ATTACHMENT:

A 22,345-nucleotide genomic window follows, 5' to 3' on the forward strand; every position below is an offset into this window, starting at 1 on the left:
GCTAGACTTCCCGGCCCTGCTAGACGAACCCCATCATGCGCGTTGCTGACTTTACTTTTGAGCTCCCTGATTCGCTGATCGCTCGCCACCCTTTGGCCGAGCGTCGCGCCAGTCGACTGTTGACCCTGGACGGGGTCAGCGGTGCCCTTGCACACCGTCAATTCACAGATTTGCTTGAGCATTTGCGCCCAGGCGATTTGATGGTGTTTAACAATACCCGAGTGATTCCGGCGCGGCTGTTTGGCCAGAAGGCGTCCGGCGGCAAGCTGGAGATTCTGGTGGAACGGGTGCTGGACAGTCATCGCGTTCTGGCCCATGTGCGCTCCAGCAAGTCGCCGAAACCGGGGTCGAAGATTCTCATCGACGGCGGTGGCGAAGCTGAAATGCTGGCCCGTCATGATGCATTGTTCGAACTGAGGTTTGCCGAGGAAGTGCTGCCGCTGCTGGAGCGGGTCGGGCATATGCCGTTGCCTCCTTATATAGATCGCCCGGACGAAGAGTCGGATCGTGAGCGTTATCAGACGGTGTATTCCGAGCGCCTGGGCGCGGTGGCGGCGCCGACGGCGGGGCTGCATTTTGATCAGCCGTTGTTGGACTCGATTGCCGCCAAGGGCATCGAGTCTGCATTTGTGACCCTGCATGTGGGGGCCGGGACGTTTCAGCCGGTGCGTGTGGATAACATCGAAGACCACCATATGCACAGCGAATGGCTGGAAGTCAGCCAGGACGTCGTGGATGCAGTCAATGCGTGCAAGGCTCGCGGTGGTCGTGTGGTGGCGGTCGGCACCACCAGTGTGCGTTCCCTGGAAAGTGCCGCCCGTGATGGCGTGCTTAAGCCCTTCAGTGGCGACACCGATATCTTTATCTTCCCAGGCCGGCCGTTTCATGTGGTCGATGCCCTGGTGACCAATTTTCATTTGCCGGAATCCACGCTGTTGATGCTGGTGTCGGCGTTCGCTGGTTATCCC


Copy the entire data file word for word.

A 22,345-nucleotide genomic window follows, 5' to 3' on the forward strand; every position below is an offset into this window, starting at 1 on the left:
GCTAGACTTCCCGGCCCTGCTAGACGAACCCCATCATGCGCGTTGCTGACTTTACTTTTGAGCTCCCTGATTCGCTGATCGCTCGCCACCCTTTGGCCGAGCGTCGCGCCAGTCGACTGTTGACCCTGGACGGGGTCAGCGGTGCCCTTGCACACCGTCAATTCACAGATTTGCTTGAGCATTTGCGCCCAGGCGATTTGATGGTGTTTAACAATACCCGAGTGATTCCGGCGCGGCTGTTTGGCCAGAAGGCGTCCGGCGGCAAGCTGGAGATTCTGGTGGAACGGGTGCTGGACAGTCATCGCGTTCTGGCCCATGTGCGCTCCAGCAAGTCGCCGAAACCGGGGTCGAAGATTCTCATCGACGGCGGTGGCGAAGCTGAAATGCTGGCCCGTCATGATGCATTGTTCGAACTGAGGTTTGCCGAGGAAGTGCTGCCGCTGCTGGAGCGGGTCGGGCATATGCCGTTGCCTCCTTATATAGATCGCCCGGACGAAGAGTCGGATCGTGAGCGTTATCAGACGGTGTATTCCGAGCGCCTGGGCGCGGTGGCGGCGCCGACGGCGGGGCTGCATTTTGATCAGCCGTTGTTGGACTCGATTGCCGCCAAGGGCATCGAGTCTGCATTTGTGACCCTGCATGTGGGGGCCGGGACGTTTCAGCCGGTGCGTGTGGATAACATCGAAGACCACCATATGCACAGCGAATGGCTGGAAGTCAGCCAGGACGTCGTGGATGCAGTCAATGCGTGCAAGGCTCGCGGTGGTCGTGTGGTGGCGGTCGGCACCACCAGTGTGCGTTCCCTGGAAAGTGCCGCCCGTGATGGCGTGCTTAAGCCCTTCAGTGGCGACACCGATATCTTTATCTTCCCAGGCCGGCCGTTTCATGTGGTCGATGCCCTGGTGACCAATTTTCATTTGCCGGAATCCACGCTGTTGATGCTGGTGTCGGCGTTCGCTGGTTATCCC